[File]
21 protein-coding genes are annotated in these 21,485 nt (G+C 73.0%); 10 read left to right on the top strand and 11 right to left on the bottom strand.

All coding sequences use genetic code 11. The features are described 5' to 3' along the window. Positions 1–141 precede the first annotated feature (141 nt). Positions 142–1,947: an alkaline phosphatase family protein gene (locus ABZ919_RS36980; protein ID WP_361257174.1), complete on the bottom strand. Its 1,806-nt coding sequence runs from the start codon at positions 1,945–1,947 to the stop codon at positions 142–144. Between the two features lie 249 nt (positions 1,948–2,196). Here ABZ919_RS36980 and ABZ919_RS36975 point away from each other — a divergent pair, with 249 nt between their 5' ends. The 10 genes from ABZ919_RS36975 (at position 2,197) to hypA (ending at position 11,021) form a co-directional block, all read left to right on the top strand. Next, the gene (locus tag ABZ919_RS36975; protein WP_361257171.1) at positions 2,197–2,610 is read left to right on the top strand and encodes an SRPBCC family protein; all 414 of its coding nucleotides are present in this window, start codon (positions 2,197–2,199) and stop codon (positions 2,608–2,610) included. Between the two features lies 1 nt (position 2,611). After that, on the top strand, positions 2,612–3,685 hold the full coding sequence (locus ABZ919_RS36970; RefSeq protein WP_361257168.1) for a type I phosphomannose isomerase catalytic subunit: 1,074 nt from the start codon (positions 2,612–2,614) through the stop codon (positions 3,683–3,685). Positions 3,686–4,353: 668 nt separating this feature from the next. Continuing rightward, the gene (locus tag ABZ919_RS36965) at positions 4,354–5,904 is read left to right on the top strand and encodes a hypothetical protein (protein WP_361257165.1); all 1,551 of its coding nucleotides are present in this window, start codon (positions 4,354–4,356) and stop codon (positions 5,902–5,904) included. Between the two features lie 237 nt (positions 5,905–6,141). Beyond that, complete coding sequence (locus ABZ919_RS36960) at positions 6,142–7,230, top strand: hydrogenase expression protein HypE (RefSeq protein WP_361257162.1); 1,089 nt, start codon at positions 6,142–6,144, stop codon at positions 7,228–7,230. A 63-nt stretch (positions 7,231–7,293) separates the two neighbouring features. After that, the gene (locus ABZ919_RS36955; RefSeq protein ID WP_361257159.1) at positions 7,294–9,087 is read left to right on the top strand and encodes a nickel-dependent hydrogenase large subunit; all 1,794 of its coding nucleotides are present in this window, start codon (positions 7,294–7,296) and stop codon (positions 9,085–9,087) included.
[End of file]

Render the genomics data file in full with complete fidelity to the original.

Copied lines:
21 protein-coding genes are annotated in these 21,485 nt (G+C 73.0%); 10 read left to right on the top strand and 11 right to left on the bottom strand.

All coding sequences use genetic code 11. The features are described 5' to 3' along the window. Positions 1–141 precede the first annotated feature (141 nt). Positions 142–1,947: an alkaline phosphatase family protein gene (locus ABZ919_RS36980; protein ID WP_361257174.1), complete on the bottom strand. Its 1,806-nt coding sequence runs from the start codon at positions 1,945–1,947 to the stop codon at positions 142–144. Between the two features lie 249 nt (positions 1,948–2,196). Here ABZ919_RS36980 and ABZ919_RS36975 point away from each other — a divergent pair, with 249 nt between their 5' ends. The 10 genes from ABZ919_RS36975 (at position 2,197) to hypA (ending at position 11,021) form a co-directional block, all read left to right on the top strand. Next, the gene (locus tag ABZ919_RS36975; protein WP_361257171.1) at positions 2,197–2,610 is read left to right on the top strand and encodes an SRPBCC family protein; all 414 of its coding nucleotides are present in this window, start codon (positions 2,197–2,199) and stop codon (positions 2,608–2,610) included. Between the two features lies 1 nt (position 2,611). After that, on the top strand, positions 2,612–3,685 hold the full coding sequence (locus ABZ919_RS36970; RefSeq protein WP_361257168.1) for a type I phosphomannose isomerase catalytic subunit: 1,074 nt from the start codon (positions 2,612–2,614) through the stop codon (positions 3,683–3,685). Positions 3,686–4,353: 668 nt separating this feature from the next. Continuing rightward, the gene (locus tag ABZ919_RS36965) at positions 4,354–5,904 is read left to right on the top strand and encodes a hypothetical protein (protein WP_361257165.1); all 1,551 of its coding nucleotides are present in this window, start codon (positions 4,354–4,356) and stop codon (positions 5,902–5,904) included. Between the two features lie 237 nt (positions 5,905–6,141). Beyond that, complete coding sequence (locus ABZ919_RS36960) at positions 6,142–7,230, top strand: hydrogenase expression protein HypE (RefSeq protein WP_361257162.1); 1,089 nt, start codon at positions 6,142–6,144, stop codon at positions 7,228–7,230. A 63-nt stretch (positions 7,231–7,293) separates the two neighbouring features. After that, the gene (locus ABZ919_RS36955; RefSeq protein ID WP_361257159.1) at positions 7,294–9,087 is read left to right on the top strand and encodes a nickel-dependent hydrogenase large subunit; all 1,794 of its coding nucleotides are present in this window, start codon (positions 7,294–7,296) and stop codon (positions 9,085–9,087) included.